"Disaster has a way of not happening."

-Blackstone Group (BX - Get Report) vice chairman Byron Wien

It has been exactly one year since the S&P 500 bottomed at 666 and when I called for a "Generational Bottom" on TV, and on the pages of my diary on RealMoney Pro.

Back then, I made that call based on a combination of an assessment of the Administration's policy decisions (that would likely be forthcoming), in anticipation of the Federal Reserve's aggressive monetary response to the developing financial and economic disaster, dramatically deflated investor sentiment and an assessment of the emerging low valuations (see above linked article).

The disaster, a world wide failure of our financial institutions, was well on its way nine years ago -- but was averted. But, not before stocks experience a dramatic 1 1/2 year decline and not without bringing the world's economies to the brink.

Today, the S&P stands at about 2,740, a multiple to the "Generational Low."

To me, its more value added to look to the future rather than deal with the past (and the magnitude of the recovery in the indices over the last nine years).

In doing so I will remind all of several observations I have made:

  • Bull Markets are formed and are the outgrowth of bad news (e.g. 2009) and Bear Markets are formed and are the outgrowth of good news (2000 and 2007).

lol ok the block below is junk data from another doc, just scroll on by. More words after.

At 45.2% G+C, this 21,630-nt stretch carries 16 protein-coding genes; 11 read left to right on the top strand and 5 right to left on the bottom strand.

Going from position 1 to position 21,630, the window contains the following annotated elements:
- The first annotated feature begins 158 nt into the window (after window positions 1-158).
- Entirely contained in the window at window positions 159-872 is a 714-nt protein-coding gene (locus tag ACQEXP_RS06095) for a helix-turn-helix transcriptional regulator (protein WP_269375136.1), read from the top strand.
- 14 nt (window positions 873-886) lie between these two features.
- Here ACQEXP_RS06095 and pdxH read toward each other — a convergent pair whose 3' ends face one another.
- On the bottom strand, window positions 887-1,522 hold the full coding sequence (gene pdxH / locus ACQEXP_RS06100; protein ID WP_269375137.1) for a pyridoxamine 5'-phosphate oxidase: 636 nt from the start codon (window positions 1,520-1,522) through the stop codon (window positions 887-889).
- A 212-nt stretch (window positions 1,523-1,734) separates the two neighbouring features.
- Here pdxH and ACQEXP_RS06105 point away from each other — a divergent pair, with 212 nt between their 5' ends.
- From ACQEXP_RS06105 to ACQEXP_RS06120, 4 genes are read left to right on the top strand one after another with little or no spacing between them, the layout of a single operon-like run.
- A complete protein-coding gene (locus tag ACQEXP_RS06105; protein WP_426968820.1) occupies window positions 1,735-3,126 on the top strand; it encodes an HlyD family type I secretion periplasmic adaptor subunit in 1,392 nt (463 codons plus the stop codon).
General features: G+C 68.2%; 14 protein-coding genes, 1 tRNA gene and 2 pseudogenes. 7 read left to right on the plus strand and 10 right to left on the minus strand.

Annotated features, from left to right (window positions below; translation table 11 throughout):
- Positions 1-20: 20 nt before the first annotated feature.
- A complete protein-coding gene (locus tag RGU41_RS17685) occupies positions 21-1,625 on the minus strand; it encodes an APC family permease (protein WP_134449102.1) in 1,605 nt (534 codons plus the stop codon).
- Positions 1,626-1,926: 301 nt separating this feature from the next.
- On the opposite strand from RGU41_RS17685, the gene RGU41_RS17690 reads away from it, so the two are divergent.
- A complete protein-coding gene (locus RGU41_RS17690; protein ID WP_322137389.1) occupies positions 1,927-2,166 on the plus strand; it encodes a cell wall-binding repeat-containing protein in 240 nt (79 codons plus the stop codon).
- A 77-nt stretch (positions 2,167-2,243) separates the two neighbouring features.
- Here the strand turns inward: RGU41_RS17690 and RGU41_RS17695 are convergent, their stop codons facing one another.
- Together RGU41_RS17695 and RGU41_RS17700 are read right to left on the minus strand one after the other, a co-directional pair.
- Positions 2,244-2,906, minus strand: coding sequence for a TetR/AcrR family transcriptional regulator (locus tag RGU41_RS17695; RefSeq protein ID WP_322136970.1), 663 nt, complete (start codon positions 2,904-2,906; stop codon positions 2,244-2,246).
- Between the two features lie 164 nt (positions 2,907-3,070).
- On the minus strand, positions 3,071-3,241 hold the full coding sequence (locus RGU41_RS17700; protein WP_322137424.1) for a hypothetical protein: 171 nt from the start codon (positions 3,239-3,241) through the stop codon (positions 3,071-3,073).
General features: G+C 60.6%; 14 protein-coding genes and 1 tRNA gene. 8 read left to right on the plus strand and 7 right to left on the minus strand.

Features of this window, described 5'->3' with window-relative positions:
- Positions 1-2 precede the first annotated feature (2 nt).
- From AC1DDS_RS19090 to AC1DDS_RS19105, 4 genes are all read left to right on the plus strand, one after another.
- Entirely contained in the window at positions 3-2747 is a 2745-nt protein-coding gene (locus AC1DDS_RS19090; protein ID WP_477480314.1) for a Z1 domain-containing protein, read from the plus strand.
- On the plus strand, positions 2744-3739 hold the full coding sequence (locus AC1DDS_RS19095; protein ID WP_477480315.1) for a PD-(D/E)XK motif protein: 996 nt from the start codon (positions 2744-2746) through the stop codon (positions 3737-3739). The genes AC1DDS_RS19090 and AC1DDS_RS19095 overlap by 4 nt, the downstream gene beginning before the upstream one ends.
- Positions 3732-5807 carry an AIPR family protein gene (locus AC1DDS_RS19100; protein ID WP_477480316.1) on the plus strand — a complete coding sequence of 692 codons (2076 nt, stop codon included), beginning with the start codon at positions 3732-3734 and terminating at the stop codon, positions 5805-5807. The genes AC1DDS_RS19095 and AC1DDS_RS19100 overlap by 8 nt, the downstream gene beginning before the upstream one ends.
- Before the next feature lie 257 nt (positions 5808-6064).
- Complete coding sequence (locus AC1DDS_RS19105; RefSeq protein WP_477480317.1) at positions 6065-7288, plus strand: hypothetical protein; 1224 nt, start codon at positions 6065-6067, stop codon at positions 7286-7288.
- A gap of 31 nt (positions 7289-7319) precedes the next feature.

• Major market inflection points are rare and infrequent conditions.

From my perch, the conditions for a bear market/correction appear to be falling in place -- my diary is littered with reasons for this view.

Today we have economic policies that are pro big spending, pro big deficit, pro bigger income inequality, pro Wall Street deregulation (in bad ways like lifting limits on leverage). And we also have a tightening Fed.

I don't see how any of this is good for stocks over the balance of the year.

(An earlier version of this column originally appeared on Real Money Pro, our premium site for active traders and Wall Street professionals. Click here to get great columns like this from Doug Kass and other market experts even earlier in the trading day.)